As more businesses offer delivery, motor cargo exposures have increased. Agents are well positioned to understand risk and advise customers.
The impact of COVID-19 on consumer purchasing has created a lasting shift in the trucking and delivery industry. As demand for delivery increased, so did motor cargo exposures.
This change has created new demands for motor cargo insurance, but the traditional products are not always the best fit for the evolving market. This has created a new opportunity for independent agents to serve their customers by understanding their unique risk profiles, identifying key coverage needs and offering the ease, choice and advice to deliver comprehensive, affordable coverage.
Here are four things independent agents should know about the evolving market:
1) More companies are delivering. In 2020, consumer purchasing habits increased the demand for final mile delivery from companies like Amazon. With customers demanding quick shipping, more businesses began to offer delivery as a service to meet the shifting business climate.
The World Economic Forum cited a 25% rise in e-commerce deliveries in 2020, and this shift in behavior is expected to continue into the future.
Any business transporting property owned by others needs motor cargo insurance. Given the broad range of businesses that now perform transportation and delivery services, from large trucking companies to individual Amazon delivery drivers, there is substantial opportunity in this space, and an increasing demand for agents to understand carriers' product offerings and coverages.
2) Motor cargo is for more than just semi-trucks. Motor cargo insurance coverage has typically been designed for fleets of semi-trucks. With robust base forms and high limits, existing products fit traditional trucking markets.
However, motor cargo insurance is also needed for final mile and on-demand delivery businesses, and existing products are often cost-prohibitive for smaller final mile and on-demand delivery operations. These types of businesses need products that can be customized and tailored to their unique risk exposures with lower limits, a wide variety of optional coverages and affordable premiums.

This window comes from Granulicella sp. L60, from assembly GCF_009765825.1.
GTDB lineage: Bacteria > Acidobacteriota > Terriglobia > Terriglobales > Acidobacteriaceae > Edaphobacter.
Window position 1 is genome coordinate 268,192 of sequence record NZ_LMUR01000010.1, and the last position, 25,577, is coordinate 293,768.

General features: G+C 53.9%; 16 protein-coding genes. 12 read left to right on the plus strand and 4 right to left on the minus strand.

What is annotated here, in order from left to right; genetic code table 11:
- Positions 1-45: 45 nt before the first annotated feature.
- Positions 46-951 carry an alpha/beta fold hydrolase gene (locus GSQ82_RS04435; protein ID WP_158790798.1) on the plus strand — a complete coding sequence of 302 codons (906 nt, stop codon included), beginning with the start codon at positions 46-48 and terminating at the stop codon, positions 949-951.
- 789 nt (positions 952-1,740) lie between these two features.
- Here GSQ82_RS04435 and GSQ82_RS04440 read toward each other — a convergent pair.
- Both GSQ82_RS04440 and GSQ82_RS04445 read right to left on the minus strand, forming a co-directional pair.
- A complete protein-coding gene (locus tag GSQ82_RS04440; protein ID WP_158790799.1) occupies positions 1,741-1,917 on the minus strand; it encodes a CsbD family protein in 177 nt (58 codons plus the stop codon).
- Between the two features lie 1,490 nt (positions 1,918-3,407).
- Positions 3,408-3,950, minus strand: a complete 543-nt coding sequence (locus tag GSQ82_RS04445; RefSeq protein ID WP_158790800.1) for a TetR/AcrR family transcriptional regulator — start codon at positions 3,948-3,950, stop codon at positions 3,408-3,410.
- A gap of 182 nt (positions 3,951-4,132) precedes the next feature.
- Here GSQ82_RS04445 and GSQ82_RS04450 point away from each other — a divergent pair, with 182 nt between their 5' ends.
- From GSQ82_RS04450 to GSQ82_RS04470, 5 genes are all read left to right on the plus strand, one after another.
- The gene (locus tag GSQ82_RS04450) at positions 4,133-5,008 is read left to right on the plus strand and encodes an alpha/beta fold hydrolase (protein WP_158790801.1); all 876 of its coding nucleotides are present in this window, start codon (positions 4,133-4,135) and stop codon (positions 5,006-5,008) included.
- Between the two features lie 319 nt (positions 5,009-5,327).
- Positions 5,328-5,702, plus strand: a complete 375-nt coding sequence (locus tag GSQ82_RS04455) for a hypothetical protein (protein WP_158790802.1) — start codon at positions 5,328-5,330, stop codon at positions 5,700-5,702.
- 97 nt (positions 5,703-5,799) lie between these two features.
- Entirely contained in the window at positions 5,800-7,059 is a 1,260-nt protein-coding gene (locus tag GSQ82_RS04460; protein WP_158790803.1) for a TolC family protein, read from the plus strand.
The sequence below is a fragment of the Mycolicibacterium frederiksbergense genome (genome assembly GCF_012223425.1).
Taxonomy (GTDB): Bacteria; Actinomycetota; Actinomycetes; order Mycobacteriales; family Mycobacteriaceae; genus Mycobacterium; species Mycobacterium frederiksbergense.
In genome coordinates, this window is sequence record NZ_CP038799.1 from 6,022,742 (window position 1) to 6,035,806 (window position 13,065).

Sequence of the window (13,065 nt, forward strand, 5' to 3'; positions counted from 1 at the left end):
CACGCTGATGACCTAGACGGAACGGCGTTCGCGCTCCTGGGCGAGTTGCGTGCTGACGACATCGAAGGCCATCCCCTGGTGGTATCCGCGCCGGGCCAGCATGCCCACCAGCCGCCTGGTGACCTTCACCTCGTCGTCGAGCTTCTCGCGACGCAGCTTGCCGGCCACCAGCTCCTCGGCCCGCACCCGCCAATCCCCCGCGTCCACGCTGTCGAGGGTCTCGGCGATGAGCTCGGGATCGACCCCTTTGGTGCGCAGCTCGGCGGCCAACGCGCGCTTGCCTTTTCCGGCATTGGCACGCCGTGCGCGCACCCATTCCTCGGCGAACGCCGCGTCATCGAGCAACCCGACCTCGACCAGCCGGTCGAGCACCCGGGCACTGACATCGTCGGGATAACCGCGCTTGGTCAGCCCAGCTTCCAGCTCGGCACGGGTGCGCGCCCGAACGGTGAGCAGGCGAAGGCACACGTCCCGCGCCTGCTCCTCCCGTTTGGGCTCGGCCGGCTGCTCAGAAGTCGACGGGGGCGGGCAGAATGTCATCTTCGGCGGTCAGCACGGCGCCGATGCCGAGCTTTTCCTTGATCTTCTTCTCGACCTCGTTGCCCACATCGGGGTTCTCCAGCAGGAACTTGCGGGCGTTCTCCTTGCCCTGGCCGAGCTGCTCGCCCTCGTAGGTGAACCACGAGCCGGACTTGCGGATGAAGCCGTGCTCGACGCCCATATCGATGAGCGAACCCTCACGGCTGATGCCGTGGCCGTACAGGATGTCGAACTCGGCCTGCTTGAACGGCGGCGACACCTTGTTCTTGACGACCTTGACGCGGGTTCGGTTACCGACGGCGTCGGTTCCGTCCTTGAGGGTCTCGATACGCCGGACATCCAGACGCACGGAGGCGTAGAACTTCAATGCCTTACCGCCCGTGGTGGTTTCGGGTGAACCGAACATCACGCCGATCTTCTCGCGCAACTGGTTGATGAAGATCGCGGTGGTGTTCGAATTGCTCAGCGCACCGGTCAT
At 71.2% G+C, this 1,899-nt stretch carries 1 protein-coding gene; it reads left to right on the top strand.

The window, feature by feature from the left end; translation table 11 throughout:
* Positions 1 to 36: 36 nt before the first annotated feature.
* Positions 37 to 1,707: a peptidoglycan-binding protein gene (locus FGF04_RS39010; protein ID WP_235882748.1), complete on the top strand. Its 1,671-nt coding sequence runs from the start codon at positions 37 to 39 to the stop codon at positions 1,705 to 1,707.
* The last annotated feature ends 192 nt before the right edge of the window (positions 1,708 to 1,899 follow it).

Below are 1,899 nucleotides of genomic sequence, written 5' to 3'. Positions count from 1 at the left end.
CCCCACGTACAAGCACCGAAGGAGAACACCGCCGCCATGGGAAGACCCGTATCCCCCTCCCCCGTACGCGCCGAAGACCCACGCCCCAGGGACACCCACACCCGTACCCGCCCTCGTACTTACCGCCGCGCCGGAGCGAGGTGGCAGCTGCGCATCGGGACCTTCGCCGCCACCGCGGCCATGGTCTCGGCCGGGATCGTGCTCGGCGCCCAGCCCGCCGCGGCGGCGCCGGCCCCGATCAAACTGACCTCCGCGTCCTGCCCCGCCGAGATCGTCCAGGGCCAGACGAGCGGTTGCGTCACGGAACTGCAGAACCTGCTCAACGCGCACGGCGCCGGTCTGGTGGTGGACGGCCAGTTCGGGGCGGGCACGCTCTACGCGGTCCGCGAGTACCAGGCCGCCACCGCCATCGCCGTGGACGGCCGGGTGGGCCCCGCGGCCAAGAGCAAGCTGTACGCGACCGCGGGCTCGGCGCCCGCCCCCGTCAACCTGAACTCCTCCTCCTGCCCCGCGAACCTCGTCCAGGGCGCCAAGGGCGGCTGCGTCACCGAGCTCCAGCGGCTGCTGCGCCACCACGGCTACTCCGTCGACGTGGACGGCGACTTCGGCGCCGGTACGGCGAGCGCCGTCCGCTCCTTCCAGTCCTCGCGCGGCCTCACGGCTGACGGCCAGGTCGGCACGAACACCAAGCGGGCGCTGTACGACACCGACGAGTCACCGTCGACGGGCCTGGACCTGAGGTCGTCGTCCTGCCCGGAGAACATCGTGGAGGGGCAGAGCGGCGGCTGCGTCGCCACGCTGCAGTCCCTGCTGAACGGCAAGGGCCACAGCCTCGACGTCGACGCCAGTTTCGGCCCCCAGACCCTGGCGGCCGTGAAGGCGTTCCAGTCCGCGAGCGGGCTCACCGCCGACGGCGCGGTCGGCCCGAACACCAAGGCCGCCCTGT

Products like Liberty Mutual's new motor cargo product (expanding into more states in 2022), meet the needs of the smaller operators, while still providing robust coverage for the traditional semi-truck market.
3) Agents are well-positioned to understand risk and offer solutions. As consultative advisors, it is critical that agents understand the full spectrum of a client's exposures when they are using their auto for deliveries. Traditional motor cargo products are often more expensive and robust than what many final mile and gig-economy delivery drivers require, so agents can advise clients on more affordable and customizable options, such as the new product released by Liberty Mutual last month.
With the increased motor cargo exposures, agents should understand the products available in the market that can meet the needs of the emerging market segments, while still offering comprehensive protection to the traditional trucking industry.
4) The market is continuing to grow. Final mile delivery is projected to continue growing from $40 billion in 2020 up to $70 billion in 2025, according to Freightwaves, the world's leading supply chain intelligence platform. This is a growing industry that will only continue to strengthen in the future.
It is critical that independent agents understand the unique risks posed to customers in this industry and how carriers, like Liberty Mutual, can offer best-in-class solutions.
In November 2021, Liberty Mutual launched a new motor cargo product; this product will become available to more states in 2022.